US Lawmakers Fear Chinese-Owned TikTok Poses Security RiskUS Lawmakers Fear Chinese-Owned TikTok Poses Security Risk
The popular video app has more than 110 million downloads in the United States and could give China access to users' personal data, they say.
October 29, 2019
US senators are calling for an assessment of risks posed by video app TikTok, citing concerns related to parent company ByteDance sharing users' data with the Chinese government.
TikTok is a hugely popular app that lets users create and share short videos set to music. It has more than 500 million users around the world and more than 110 million downloads in the US. Senate Democratic Leader Chuck Schumer and Republican Senator Tom Cotton have submitted a letter to acting director of national intelligence, Joseph Maguire, suggesting the sheer size of TikTok's audience poses a security risk, given the amount of personal data it gathers from users.
Their letter indicates ByteDance may be forced to share data with Chinese officials or give Chinese intelligence a means of spying on TikTok users' smartphones. Senators emphasize the app could be a potential target of foreign influence campaigns, similar to those seen in the 2016 election, and say further action is needed to address the threats posed by China-owned firms.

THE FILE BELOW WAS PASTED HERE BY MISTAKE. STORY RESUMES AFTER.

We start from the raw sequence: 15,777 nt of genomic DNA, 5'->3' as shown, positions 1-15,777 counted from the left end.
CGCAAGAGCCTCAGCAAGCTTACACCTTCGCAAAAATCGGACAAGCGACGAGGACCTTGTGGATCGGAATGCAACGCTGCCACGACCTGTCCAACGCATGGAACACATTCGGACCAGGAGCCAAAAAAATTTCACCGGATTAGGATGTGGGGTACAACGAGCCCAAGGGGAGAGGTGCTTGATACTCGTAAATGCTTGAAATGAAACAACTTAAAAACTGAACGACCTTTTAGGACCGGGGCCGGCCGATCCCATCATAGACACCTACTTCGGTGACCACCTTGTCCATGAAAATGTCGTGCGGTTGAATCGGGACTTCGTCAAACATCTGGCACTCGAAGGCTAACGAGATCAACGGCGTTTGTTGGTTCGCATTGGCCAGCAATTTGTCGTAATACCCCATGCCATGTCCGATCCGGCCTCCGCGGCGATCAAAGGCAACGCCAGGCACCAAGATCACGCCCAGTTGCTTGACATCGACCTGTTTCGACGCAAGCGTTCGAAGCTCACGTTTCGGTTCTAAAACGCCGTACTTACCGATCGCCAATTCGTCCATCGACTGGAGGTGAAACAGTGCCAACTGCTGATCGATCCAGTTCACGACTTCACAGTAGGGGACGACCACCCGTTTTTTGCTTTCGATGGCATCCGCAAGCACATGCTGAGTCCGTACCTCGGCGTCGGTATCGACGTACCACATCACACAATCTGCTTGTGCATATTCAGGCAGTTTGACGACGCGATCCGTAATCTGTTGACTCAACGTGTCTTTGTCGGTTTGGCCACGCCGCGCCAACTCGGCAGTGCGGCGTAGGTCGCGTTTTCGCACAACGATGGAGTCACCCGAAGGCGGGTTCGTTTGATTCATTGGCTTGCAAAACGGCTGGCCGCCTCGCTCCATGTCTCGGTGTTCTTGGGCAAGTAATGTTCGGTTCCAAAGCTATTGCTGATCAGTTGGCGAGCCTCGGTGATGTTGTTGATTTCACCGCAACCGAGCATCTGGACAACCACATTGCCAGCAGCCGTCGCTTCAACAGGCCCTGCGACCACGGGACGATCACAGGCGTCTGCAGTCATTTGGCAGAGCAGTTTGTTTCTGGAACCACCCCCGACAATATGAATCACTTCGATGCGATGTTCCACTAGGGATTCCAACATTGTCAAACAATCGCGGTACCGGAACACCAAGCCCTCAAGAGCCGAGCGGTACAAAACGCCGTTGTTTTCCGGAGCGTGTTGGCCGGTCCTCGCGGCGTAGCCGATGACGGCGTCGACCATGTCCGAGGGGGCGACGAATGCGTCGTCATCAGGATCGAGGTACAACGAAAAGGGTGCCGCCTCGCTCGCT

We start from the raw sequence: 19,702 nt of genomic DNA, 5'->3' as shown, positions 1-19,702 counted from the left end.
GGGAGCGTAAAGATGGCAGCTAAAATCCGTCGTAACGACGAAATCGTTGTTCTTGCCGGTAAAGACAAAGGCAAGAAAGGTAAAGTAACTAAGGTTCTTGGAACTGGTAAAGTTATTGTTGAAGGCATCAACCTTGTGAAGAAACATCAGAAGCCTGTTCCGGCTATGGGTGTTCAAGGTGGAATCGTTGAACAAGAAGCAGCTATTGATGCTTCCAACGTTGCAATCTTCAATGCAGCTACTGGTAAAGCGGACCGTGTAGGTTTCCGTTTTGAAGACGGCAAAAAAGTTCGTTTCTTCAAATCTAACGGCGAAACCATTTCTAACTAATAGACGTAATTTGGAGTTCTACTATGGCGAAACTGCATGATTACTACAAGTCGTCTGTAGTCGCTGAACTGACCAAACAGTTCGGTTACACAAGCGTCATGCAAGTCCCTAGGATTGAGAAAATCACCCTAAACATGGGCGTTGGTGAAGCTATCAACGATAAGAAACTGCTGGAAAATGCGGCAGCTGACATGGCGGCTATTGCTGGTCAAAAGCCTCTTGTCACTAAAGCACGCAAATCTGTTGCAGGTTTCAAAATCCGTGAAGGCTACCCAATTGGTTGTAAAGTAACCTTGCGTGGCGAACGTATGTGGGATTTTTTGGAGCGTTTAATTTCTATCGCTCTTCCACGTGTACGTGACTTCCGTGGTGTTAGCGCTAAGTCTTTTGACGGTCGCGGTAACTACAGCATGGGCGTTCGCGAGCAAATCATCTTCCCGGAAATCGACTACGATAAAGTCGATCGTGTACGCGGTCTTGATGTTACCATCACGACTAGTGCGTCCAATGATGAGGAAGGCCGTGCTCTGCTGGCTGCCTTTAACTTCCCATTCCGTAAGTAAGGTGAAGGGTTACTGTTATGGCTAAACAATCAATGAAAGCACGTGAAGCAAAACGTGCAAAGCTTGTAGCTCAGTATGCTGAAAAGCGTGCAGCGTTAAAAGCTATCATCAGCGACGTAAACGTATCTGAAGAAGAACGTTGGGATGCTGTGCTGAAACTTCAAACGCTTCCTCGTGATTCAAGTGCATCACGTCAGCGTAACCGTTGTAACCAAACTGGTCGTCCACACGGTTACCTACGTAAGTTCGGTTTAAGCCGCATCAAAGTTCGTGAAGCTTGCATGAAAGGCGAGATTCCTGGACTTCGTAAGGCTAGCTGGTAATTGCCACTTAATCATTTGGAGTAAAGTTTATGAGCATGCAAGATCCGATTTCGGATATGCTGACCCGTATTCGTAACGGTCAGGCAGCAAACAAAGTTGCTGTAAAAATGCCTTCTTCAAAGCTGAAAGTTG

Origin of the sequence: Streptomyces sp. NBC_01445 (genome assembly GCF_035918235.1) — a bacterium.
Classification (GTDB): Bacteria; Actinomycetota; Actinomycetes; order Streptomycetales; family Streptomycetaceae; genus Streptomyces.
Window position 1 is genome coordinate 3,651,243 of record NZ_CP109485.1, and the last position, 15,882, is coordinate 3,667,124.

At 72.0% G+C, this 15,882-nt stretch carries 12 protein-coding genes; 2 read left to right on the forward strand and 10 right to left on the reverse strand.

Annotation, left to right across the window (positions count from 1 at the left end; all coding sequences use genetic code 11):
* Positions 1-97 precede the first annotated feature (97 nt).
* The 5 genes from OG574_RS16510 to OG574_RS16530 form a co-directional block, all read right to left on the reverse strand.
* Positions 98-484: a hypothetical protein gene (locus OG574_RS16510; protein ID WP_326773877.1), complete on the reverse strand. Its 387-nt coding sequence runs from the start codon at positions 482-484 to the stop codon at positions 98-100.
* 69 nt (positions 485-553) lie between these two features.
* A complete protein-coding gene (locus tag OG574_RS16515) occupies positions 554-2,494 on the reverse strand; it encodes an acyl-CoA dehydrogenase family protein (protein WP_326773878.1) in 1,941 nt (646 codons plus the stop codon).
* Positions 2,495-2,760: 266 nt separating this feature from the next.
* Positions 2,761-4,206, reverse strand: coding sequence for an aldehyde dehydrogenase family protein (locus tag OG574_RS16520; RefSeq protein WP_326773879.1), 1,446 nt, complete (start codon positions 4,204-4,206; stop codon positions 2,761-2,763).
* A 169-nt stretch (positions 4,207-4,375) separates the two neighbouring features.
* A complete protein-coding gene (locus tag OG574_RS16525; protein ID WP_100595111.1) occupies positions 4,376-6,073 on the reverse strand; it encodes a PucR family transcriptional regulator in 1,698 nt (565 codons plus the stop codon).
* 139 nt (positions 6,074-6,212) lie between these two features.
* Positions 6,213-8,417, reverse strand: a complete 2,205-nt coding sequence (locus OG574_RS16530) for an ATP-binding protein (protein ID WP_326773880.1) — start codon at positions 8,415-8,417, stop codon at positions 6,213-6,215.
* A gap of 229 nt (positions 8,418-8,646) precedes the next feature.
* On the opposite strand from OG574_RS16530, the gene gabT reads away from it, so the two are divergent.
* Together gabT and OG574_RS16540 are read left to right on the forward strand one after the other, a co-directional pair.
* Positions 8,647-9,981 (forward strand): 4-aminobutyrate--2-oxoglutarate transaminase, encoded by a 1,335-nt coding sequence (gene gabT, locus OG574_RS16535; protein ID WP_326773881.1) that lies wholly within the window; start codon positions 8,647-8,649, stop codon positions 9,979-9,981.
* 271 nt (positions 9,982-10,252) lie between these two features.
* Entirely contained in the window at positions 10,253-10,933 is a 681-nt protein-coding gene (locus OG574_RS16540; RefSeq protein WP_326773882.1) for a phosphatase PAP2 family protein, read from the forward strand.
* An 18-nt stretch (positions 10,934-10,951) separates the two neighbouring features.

ByteDance has published a statement confirming TikTok's US user data is stored in the United States, with backup residency in Singapore. It claims it "does not remove content based on sensitivities related to China" and it has "never been asked by the Chinese government to remove any content." It would not comply with such requests if they were made, TikTok says.
"We are not influenced by any foreign government, including the Chinese government; TikTok does not operate in China, nor do we have any intention of doing so in the future."
Senators note TikTok does not operate in China and stores US user data in the US; however, "ByteDance is still required to adhere to the laws of China," they write. "Questions have also been raised regarding the potential for censorship or manipulation of certain content." The app reportedly censors content considered politically sensitive to the Chinese Communist Party; for example, materials related to Hong Kong protests and references to Taiwanese independence.
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